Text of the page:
When our babies are little, we are all about safety, growth and development, and our SANITY as we manage it all. Those things are still part of it, but new things are the horizon. The internet, social media and pressures of conformity, and how to raise a daughter that is self-assured who has good values are on the brain. I am trying to figure out how to navigate all of this. And one thing I know for sure – who my kids hang out with is going to be a huge part of it.
Not So Good Friends
When our daughter was small I would say things like “We are ALL friends!” It’s amazing how as she got older it turned into, “Just stay away from THAT kid!”
When she hit 4th grade, the kids started to divide into groups, and the dynamics were flying around as kids were falling into a social pecking order and dealing with whatever that might be. Fourth grade was rough. It was our first foray into mean girls. We had a queen bee who ruled a small pack of
hyenas girls exploring their new found power over others. My daughter and the other girls in the class were on the outskirts and (for some reason) wanted IN, which led to a year of nutty I never saw coming and still don’t quite understand.
The Kindergarten Decision – We got it WRONG.
Our child started at four and turned five a few weeks into kindergarten. “She’s ready,” everyone said. I listened to them and sent her on. She’s doing fine BUT when drama came around and the queen bee and her pack were wreaking havoc, my young-compared-to-the-others daughter just couldn’t understand why those girls were mean. She was naive. Her attitude was I’ll try again (harder!) tomorrow.
Sweet attitude, right? What a mess.
Thinking about kindergarten when everyone says your young child is “ready.” Maybe they know their ABCs but will they be ready in a few years to deal with cruelty meted out by classmates who are – in some cases – a year and a half older and more mature than them?! Academically, she’s fine. Even the size – she’s a good foot and a half shorter than most of her friends – is fine.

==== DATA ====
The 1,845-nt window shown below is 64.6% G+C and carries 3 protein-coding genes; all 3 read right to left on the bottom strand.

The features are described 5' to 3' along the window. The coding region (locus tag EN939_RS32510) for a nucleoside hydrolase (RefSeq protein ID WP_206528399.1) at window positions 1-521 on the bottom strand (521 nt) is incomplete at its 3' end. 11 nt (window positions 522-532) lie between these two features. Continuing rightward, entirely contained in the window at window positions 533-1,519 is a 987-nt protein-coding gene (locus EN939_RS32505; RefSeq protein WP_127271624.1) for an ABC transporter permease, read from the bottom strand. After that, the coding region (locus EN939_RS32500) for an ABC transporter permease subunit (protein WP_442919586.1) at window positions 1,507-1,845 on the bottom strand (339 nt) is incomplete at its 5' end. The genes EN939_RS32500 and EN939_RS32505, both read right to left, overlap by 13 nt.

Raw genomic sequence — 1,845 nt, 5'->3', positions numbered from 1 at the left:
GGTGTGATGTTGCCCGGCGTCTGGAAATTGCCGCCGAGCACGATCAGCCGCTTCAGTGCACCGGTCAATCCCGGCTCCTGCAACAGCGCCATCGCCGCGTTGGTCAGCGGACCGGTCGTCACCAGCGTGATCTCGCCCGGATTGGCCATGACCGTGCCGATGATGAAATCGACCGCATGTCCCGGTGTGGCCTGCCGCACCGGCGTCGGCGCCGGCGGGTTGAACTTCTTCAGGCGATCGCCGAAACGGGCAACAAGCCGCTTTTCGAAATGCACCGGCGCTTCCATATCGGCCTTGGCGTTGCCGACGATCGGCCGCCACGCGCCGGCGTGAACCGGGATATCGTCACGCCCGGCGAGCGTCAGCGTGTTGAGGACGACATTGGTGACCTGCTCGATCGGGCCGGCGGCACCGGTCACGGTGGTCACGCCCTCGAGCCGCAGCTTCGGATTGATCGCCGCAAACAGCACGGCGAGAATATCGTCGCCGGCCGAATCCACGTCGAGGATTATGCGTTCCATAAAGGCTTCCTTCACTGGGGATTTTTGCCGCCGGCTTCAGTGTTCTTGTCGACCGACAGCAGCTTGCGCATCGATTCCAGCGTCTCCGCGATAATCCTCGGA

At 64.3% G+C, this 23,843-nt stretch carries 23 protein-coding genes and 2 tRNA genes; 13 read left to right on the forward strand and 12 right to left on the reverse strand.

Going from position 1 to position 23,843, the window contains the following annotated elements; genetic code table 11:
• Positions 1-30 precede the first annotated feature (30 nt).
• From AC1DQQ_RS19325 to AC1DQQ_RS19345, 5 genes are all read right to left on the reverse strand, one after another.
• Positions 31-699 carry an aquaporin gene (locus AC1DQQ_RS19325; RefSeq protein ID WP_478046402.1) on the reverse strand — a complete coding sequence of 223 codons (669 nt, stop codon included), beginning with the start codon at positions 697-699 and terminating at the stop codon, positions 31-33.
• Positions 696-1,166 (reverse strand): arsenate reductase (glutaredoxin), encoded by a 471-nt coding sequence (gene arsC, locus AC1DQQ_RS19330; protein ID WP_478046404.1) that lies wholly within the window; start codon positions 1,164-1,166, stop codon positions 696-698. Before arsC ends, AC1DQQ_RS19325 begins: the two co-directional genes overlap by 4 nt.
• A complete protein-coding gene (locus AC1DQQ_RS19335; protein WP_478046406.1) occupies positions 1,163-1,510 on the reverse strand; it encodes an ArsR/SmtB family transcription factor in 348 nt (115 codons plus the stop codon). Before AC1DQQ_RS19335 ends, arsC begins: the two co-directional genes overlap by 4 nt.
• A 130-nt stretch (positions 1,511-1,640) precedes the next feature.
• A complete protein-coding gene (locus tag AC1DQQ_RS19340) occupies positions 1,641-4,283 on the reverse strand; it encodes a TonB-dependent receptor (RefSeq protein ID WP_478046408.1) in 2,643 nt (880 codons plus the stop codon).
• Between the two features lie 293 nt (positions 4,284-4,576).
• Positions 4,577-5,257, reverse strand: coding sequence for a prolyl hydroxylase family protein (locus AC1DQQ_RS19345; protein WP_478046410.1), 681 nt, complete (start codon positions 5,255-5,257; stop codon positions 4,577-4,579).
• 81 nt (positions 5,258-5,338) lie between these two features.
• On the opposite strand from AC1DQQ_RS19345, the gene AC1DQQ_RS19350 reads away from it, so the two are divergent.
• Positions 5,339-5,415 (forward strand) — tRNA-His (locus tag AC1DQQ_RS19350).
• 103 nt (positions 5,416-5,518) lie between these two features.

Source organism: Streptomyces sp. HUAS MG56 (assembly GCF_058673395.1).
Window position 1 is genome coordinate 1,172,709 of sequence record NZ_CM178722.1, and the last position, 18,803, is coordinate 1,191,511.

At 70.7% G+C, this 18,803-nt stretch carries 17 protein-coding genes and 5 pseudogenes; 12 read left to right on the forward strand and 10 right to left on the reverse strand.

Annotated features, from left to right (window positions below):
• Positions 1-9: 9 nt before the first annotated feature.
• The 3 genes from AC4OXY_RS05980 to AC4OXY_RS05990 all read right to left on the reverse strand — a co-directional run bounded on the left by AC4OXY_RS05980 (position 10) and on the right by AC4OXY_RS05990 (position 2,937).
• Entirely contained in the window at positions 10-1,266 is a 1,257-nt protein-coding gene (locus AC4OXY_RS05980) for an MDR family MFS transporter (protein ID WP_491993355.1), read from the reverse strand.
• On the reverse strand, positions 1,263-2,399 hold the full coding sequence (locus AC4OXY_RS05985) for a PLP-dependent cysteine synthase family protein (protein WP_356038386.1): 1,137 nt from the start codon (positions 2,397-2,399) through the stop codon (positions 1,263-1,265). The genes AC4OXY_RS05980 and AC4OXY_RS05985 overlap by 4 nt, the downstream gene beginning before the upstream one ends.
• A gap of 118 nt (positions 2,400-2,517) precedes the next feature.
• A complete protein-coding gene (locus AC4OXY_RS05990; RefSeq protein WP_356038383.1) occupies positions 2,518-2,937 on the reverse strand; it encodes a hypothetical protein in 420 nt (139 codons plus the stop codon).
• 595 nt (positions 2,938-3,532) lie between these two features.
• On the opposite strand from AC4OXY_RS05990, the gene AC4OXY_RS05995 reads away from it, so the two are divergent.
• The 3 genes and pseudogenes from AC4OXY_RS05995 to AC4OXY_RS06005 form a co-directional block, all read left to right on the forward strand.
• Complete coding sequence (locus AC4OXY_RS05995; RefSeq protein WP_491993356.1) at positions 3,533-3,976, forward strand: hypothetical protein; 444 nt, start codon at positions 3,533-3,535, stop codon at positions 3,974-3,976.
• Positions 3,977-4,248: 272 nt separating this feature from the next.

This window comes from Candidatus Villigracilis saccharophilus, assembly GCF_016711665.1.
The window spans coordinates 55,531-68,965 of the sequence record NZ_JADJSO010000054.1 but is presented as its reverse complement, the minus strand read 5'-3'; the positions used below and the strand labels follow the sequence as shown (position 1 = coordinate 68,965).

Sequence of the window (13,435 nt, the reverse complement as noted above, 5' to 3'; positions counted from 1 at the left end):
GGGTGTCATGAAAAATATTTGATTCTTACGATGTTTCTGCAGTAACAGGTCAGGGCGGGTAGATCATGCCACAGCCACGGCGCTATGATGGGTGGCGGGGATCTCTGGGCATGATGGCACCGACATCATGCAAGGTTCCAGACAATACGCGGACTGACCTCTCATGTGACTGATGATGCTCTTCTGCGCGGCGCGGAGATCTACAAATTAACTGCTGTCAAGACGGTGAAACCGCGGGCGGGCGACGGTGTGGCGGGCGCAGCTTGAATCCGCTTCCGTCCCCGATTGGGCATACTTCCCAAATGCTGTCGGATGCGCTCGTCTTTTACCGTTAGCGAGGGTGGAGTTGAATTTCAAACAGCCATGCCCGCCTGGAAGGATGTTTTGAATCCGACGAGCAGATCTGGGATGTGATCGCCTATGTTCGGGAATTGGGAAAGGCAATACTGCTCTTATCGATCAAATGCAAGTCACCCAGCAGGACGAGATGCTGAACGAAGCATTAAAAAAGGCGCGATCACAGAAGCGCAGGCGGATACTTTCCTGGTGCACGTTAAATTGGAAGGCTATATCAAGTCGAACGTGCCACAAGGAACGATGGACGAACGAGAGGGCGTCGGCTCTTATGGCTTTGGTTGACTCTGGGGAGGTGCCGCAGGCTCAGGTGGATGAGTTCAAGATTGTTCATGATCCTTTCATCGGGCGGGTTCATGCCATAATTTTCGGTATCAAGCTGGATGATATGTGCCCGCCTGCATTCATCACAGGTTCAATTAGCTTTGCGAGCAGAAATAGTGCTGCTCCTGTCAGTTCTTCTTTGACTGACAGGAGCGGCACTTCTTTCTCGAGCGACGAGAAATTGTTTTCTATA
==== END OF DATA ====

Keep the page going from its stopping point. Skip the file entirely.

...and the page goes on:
I know every kid is different. But so far – for us – the hard part of school is not athletics or academics. It’s learning social skills. And we have positioned our daughter among her classmates as the youngest and that is proving to be a disadvantage maturity-wise. Additionally, she’s learning things a year sooner than maybe she should. And we have a lot of years of school ahead of us.
What I Learned
#1 – Hold the
mayo young kids.
#2 – If you ever find your child is in a classroom that’s out of control, don’t coach from the sidelines. Get your butt in there and get involved. If I could go back and do it again, I would have had her pulled and put in another class. We stuck it out thinking: well this is part of growing up, and you can’t pick your boss, and she’s got to learn to deal with people in life this is just part of it. Maybe later in life, but in elementary school what we did was not the right thing to do. Live and learn.
For the record, she fully recovered from all of this in 5th grade and things were just fine.
My Summer Mission: Making Sure the Kids Have Fun With Good Kids
All Charlie’s friends are girls (and we adore them), but I am trying to facilitate friendships for him with boys too. That’s important too.
We also have made some friends at church. I am trying to be more involved there for a number of reasons, but one them is so my kids will find good people to grow up with. I spent a TON of time with youth group kids growing up and it was a blast. A blast that served me well. My parents put us together with a bunch of good kids and we all had a great time (and stayed out of trouble).
As for my daugther, in the fall, she’s heading for middle school and I am planning to spend this summer making sure she solidifies friendships that will (hopefully) be healthy as she becomes more interested in what her friends think. If she’s going to listen to them and not us, let her not be with morons.
On THAT note, my hairdresser has a son who just finished 6th grade. I told her I was worrying a little about what to expect despite a very reassuring tour of the school. She told me about a great book she read called Masterminds and Wingmen.
She said there’s a girl version, too. Queen Bees and Wannabes.
So, I just ordered the Queen Bee book and will probably read the other one in a few years to help prepare me for what Charlie may face. But I thought I would mention them in case any of you might be in the same boat but didn’t know these books existed.
I really wish I had an Obi Wan of Tween Mothering. If that’s you, please chime in. I need you. In the meantime, I hope these books are helpful (to you and to me).
PS – If you have a daughter who is 7 or 8, I also read Six Ways to Keep the Little In Your Girl and there are some good tips in there. I think there is a boy version of that book, but I haven’t read it. And the Care and Keeping of You for Younger Girls is something to check out if you are looking to tell your 8 or 9ish year-old about her body. The first book is all birds no bees.